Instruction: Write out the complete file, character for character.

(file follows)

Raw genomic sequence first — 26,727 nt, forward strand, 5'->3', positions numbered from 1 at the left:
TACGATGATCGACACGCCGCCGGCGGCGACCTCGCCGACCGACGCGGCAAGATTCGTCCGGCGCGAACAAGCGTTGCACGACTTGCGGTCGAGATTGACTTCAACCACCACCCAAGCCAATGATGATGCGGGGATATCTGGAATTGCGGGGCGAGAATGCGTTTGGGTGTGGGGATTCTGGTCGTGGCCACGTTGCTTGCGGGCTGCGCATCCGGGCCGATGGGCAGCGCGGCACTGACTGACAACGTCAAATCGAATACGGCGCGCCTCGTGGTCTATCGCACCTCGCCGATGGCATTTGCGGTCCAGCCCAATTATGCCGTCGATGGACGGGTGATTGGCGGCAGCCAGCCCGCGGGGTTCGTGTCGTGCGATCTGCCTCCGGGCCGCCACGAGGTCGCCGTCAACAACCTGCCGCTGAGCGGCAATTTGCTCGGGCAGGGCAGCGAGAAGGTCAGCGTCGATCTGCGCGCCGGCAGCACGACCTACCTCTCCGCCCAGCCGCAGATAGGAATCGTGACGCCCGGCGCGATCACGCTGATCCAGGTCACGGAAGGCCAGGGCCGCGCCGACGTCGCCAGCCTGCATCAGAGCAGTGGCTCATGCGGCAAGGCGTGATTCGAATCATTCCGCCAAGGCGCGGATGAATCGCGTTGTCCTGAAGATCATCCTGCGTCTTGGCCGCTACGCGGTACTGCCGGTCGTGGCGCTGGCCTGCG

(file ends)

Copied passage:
Raw genomic sequence first — 26,727 nt, forward strand, 5'->3', positions numbered from 1 at the left:
TACGATGATCGACACGCCGCCGGCGGCGACCTCGCCGACCGACGCGGCAAGATTCGTCCGGCGCGAACAAGCGTTGCACGACTTGCGGTCGAGATTGACTTCAACCACCACCCAAGCCAATGATGATGCGGGGATATCTGGAATTGCGGGGCGAGAATGCGTTTGGGTGTGGGGATTCTGGTCGTGGCCACGTTGCTTGCGGGCTGCGCATCCGGGCCGATGGGCAGCGCGGCACTGACTGACAACGTCAAATCGAATACGGCGCGCCTCGTGGTCTATCGCACCTCGCCGATGGCATTTGCGGTCCAGCCCAATTATGCCGTCGATGGACGGGTGATTGGCGGCAGCCAGCCCGCGGGGTTCGTGTCGTGCGATCTGCCTCCGGGCCGCCACGAGGTCGCCGTCAACAACCTGCCGCTGAGCGGCAATTTGCTCGGGCAGGGCAGCGAGAAGGTCAGCGTCGATCTGCGCGCCGGCAGCACGACCTACCTCTCCGCCCAGCCGCAGATAGGAATCGTGACGCCCGGCGCGATCACGCTGATCCAGGTCACGGAAGGCCAGGGCCGCGCCGACGTCGCCAGCCTGCATCAGAGCAGTGGCTCATGCGGCAAGGCGTGATTCGAATCATTCCGCCAAGGCGCGGATGAATCGCGTTGTCCTGAAGATCATCCTGCGTCTTGGCCGCTACGCGGTACTGCCGGTCGTGGCGCTGGCCTGCG